Sure there’s cheese, beer, and baseball in Milwaukee, but there’s also so much more. In fact, the foodies in the room would be pleasantly surprised to learn about the gustatory treasures that await in the Milwaukee Public Market. We’re talking verdant local produce, Caribbean truffles hand-dipped in dark chocolate, white balsamic vinegar from Modena, and fresh ahi tuna. For some of the best market fare in the city, check out this gem in the heart of the Midwest.
Milwaukee Public Market – the story
The Milwaukee Public Market sits at the heart of the city’s historic Third Ward, an industrial/warehouse district that cycled through booms and busts throughout its 170-year history. The area once thrived as a commercial railroad hub in the mid-19th century, only to succumb several years later to the national highway system and its trucks that moved goods more efficiently. Waves of Irish and Italian immigrants came and left, while the district – eventually added to the National Register of Historic Places in the 1980s – endured a slow decline through the mid-1990s.
Fortunately, later revitalization efforts in the Third Ward took hold, led in part by the Milwaukee Public Market project. Inspired by Seattle’s Pike Place Market – a destination for supporting local businesses and engaging the community more broadly – the market was built in the early 2000s at a cost of $10 million. Since then, the Third Ward has transformed from industrial wasteland to vital commercial and residential area with cafés, restaurants, shops, cultural centers, and arts venues.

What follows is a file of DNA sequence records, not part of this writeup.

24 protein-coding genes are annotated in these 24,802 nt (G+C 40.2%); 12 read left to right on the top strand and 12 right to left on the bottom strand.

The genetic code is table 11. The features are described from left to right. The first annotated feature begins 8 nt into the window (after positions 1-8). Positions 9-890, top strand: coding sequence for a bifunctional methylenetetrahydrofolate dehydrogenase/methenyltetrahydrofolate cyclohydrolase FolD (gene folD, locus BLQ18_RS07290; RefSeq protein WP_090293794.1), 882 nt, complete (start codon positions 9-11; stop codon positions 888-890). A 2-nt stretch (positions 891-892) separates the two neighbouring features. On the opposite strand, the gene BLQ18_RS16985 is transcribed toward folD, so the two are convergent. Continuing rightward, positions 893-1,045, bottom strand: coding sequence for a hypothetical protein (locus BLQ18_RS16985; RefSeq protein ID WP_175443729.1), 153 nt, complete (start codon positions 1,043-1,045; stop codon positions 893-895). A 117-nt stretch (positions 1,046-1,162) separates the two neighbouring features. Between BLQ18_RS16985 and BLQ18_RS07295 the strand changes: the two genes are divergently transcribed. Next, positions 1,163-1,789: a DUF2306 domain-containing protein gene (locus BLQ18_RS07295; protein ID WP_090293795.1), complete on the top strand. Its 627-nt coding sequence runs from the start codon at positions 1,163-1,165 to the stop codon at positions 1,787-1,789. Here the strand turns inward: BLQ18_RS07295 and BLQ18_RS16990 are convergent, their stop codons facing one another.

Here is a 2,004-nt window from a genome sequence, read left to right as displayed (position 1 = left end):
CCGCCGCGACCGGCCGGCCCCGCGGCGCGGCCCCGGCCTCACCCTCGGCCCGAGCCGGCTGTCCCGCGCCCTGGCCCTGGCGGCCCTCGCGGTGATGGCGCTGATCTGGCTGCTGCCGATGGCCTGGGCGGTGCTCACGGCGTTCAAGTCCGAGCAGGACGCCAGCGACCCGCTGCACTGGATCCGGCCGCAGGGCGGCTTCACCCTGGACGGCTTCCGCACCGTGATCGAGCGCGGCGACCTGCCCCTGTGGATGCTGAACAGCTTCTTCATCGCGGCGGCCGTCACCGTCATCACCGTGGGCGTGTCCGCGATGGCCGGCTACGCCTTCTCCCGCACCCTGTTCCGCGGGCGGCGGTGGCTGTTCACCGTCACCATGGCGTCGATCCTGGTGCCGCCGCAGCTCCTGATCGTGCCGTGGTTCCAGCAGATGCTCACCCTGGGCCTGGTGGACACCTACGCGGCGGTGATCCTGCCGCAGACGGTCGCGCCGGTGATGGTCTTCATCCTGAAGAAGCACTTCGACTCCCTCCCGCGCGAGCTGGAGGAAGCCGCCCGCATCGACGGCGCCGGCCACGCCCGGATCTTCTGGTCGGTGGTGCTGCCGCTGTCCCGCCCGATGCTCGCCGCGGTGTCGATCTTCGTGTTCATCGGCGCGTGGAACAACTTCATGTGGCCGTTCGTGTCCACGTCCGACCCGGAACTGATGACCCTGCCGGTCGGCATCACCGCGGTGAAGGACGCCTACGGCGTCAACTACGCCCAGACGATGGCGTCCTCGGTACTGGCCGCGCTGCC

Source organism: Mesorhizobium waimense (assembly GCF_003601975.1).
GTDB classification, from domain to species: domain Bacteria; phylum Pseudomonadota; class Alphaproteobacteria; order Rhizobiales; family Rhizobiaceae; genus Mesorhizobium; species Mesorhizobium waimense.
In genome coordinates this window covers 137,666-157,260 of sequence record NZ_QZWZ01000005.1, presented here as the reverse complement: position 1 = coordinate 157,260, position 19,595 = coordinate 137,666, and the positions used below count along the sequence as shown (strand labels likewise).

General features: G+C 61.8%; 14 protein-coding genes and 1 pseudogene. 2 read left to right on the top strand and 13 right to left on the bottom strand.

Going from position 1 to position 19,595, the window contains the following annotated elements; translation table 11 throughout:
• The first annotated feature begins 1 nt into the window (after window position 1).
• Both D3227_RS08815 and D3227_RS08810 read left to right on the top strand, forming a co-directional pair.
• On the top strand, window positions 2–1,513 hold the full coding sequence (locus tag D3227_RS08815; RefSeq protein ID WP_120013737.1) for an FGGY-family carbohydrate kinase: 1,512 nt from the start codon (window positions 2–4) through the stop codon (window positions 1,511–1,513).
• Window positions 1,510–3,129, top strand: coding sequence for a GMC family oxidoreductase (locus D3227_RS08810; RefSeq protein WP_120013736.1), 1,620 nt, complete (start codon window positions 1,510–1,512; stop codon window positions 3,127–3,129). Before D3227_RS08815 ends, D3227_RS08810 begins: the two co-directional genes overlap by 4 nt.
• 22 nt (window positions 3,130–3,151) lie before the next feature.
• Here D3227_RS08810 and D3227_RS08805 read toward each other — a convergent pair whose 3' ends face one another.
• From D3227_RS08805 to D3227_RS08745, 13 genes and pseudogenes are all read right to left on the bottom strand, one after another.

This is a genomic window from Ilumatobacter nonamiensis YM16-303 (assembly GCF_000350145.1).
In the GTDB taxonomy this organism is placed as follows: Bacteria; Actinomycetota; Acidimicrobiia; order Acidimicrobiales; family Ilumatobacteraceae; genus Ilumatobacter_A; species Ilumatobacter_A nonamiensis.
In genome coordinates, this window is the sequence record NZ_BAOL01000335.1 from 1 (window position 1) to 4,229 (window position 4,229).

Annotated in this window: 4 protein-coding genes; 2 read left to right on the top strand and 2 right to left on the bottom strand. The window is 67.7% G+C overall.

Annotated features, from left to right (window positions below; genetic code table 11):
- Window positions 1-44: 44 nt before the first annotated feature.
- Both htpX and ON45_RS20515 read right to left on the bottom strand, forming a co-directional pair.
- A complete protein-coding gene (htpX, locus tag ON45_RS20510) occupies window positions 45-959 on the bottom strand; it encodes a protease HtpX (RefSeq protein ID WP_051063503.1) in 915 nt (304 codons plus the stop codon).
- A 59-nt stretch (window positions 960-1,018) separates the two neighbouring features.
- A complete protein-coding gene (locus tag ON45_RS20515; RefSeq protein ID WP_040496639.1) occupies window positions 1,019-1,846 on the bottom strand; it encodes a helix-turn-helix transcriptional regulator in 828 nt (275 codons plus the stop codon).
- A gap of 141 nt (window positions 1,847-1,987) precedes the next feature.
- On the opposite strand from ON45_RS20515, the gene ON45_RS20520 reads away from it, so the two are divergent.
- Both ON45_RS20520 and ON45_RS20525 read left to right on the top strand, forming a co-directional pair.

With a nod to the Third Ward’s industrial past, the market building is a full city block of steel, brick, and glass, melded in a contemporary factory-chic design. Exposed steel trusses, ductwork, and walls of windows give it that Soho-loft, modern feel.
The main floor includes about 20 year-round specialty food stalls arranged in an easily navigable and inviting layout – perfect for noshing your way through the varied offerings. Seating is available upstairs in the Palm Garden, an area overlooking the main floor, for those who wish to enjoy their eats in a less ambulatory fashion.
The top-flight Madame Kuony Demonstration Kitchen, also upstairs, plays host to the market’s plethora of cooking classes on offer. Named for the beloved Wisconsin proprietor of the Postilion Restaurant at the School of Culinary Arts and Studio of Interior Design, the kitchen regularly invites local chefs, vendors, and celeb cookbook authors to share culinary secrets and best practices with the locals. Here you can learn how to wield that sous-vide cooker like a pro or make preserved Bloody Mary fixin’s for those rough, post-holiday party mornings.
Finally, the Draft Patio provides sunny outdoor seating as well as a choice of local brews from the 1941 Ford pickup truck parked adjacent. What’s this, you say? The pickup is kitted out with draft lines from local favorites Gathering Place, Vennture Brew Company, Enlightened Brewing, and The Explorium. It’s Milwaukee, after all.
Where to go
Among the Milwaukee Public Market’s host of luscious produce, prime meats, fresh seafood, artisanal breads, cheeses, sweets, and prepared foods, there are a few stalls we just have to mention by name. In our view, these just can’t be missed: